Don’t write before you can read
Well, actually, do write, always. Write whenever and wherever you feel like it. But reading a range of literature, whether that is books, poems, magazines, newspapers, the back of cereal boxes, the scribbles on toilet doors, the terms of conditions of a Netflix subscription, will help to inform your writing in so many ways.
Do you ever get those moments when you’re reading when you’re like, wow, what beautiful writing – this makes me want to start writing right here right now? I frequently get this when I’m reading literature on my course but I don’t always act on my urge to write because I’m under to pressure to finish reading and then find that by the time I sit down to write the moment is gone. This also happens when I’m reading on holiday – if the book is really good I don’t really want to put it down so I often lose the moment of creative inspiration.
Of course, a lot of what we learn from reading goes into our subconscious and comes out naturally in our writing. However, reading like a writer and thinking about how it is the writer phrases that so well, or makes you feel that way, or reveals something to you in a way that you’d never thought of before, is the best way to learn. This isn’t copying either. It’s a borrowing process which all the best writers are savvy to.
Stephen King’s ‘On Writing’ book also recommended that writers should read badly written literature to see what doesn’t work too. This might be a good way to learn from other people’s mistakes! (This is an excellent book if anyone is interested in writing, whether or not you’re a fan of his).
So in our Mouthy Workshop session, we were given a selection of books to choose one from to read for five-ten minutes. Then we did a five minute free-write.
I picked up Toni Morrison’s ‘The Bluest Eye’, because I love this book; but having studied Morrison in quite a lot of depth, I couldn’t really see it as just a piece of writing. All my preconceptions were getting in the way a bit. I’d recommend that if you are going to try this exercise that you pick up a book that you’re not familiar with. Then your response to the writing will be fresh.
A poet told me that he often buys random magazines that he would never be remotely interested in normally and reads them front to back, just to have his mind opened up to a whole field of vocabulary that he wouldn’t otherwise come across. You might never want to write a poem about knitting, or gardening, or fishing (just picking random hobby-related magazines I’ve seen in the newsagents), but gaining knowledge in places outside of your interests may help you write less autobiographically and get you creating some interesting, convincing, “rounded” characters.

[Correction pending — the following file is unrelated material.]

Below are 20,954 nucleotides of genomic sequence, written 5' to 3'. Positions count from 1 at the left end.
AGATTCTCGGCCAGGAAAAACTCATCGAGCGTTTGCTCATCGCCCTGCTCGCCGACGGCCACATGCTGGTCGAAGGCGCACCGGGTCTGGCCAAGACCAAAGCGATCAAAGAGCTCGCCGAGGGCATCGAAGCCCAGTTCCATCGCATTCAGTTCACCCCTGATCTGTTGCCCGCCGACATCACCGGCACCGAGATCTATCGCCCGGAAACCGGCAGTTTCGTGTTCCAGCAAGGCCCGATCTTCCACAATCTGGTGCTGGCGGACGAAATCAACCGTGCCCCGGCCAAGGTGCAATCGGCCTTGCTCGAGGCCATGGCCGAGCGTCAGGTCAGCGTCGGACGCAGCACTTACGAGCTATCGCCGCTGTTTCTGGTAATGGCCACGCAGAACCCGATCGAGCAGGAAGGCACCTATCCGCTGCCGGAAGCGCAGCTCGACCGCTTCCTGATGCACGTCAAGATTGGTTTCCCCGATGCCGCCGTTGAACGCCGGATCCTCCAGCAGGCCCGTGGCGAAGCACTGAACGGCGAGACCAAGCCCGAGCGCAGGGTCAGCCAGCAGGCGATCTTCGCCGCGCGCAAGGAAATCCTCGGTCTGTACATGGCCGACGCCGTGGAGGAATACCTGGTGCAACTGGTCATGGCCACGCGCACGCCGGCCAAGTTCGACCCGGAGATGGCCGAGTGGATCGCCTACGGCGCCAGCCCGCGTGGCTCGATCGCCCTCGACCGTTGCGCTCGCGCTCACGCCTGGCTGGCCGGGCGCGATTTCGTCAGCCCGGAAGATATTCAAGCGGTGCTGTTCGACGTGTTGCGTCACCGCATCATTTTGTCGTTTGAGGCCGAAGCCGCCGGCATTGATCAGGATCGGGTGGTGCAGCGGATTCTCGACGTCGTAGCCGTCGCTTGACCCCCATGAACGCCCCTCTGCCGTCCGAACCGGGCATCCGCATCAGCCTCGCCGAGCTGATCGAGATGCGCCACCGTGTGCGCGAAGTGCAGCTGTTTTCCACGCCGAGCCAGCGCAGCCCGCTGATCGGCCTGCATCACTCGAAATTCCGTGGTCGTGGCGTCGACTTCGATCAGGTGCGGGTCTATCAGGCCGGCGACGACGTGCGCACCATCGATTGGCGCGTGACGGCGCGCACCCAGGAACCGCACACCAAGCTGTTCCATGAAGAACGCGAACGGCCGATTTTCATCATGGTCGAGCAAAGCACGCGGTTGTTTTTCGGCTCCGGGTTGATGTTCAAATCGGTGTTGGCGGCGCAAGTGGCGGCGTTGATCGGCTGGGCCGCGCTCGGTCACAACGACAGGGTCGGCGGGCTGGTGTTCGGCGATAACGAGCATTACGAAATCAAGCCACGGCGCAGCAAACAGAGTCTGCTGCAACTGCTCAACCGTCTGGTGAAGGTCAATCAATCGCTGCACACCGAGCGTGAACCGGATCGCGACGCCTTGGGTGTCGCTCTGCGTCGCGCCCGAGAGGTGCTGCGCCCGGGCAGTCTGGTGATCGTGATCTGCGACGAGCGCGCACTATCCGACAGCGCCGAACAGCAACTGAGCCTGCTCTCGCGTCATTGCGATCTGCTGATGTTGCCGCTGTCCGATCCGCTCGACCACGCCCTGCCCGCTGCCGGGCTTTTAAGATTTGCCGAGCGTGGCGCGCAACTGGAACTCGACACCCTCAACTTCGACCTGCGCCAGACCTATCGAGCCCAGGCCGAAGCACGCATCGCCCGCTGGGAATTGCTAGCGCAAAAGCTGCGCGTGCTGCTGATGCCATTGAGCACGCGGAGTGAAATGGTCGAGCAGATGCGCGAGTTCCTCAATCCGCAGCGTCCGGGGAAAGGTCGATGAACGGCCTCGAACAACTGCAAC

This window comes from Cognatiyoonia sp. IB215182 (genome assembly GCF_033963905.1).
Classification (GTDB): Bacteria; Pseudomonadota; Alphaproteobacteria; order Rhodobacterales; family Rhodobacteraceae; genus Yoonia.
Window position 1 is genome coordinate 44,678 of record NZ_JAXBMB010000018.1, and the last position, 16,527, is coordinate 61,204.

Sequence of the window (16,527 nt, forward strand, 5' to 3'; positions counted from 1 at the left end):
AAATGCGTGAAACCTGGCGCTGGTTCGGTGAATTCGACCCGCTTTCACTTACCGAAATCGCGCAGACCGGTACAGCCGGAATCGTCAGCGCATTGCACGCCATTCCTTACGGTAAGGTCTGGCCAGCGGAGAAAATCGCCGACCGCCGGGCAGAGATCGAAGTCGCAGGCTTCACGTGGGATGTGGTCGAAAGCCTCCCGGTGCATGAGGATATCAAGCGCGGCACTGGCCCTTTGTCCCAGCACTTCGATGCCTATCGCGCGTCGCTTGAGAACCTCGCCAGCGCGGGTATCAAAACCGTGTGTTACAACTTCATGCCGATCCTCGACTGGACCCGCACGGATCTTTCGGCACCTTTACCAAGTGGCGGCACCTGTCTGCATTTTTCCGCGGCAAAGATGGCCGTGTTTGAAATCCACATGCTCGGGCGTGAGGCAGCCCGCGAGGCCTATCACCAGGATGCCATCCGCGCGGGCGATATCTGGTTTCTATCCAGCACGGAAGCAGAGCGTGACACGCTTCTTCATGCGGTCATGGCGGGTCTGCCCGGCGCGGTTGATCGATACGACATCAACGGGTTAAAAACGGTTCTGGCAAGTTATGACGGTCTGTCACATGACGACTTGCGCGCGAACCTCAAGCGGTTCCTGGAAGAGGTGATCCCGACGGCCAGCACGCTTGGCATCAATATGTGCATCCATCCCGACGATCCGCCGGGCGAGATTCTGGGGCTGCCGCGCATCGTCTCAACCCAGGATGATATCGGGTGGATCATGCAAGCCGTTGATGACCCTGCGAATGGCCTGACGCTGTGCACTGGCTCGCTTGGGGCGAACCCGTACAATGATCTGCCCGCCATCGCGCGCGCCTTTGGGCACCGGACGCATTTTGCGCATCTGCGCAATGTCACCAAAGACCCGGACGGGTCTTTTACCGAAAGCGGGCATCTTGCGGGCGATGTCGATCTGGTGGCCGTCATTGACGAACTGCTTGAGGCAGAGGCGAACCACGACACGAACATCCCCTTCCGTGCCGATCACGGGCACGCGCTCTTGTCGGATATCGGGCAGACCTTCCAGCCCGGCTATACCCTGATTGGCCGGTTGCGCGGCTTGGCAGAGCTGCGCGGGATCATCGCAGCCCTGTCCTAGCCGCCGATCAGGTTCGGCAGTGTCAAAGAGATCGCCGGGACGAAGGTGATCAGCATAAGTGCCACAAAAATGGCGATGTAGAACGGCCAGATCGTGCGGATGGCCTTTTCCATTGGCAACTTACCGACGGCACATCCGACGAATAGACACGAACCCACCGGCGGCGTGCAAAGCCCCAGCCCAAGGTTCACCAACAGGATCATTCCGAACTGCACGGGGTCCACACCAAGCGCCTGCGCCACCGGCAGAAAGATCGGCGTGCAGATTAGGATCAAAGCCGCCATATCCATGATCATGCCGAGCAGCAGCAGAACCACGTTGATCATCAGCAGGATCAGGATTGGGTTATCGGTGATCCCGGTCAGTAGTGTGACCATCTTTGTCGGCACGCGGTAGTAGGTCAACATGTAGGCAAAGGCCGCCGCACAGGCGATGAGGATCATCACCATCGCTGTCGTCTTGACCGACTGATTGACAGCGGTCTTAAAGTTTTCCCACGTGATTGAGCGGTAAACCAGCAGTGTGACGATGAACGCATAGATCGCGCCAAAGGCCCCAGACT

Looking for some inspiration? Maybe a map can show you the way!
The next writing exercise at the workshop involved a bit of map reading. At least, we opened up some maps, had a look at them and did another free-write. I looked at one of West Wales and besides enjoying the fantastic names of the various Welsh towns and cities and reconnecting with my Welsh heritage, I found a place I’d visited with my family years ago. Having never seen it on a map before, it was interesting to see its geography represented on the page in front of me. A beach walk I’d taken with them in a drizzly November sparked up some poetry ideas. Having a strong sense of place and an understanding of the geography of the world can be useful in creating a convincing and colourful setting in writing.
Writing against the grain
I apologise about the puns – they are awful… But for our next exercise we paired up and explained our favourite meals to each other, going into great depth about the ingredients, the recipes, what we liked about them. We each took notes on what the other person was saying and used this information to create a piece of writing. This was a good way of working against the tendency to be autobiographical in writing.
There is, of course, nothing wrong in writing about ourselves. Writing can be great therapy, a way of writing our way through bad experiences and learning more about ourselves. However, it’s also good to write about things that aren’t from first-hand experience. I’m now going to be working on a poem about Spaghetti Bolognese. This just reminds me how much freedom there is in writing!
NB – It is advisable not to do this exercise on an empty stomach as it may have peckish effects.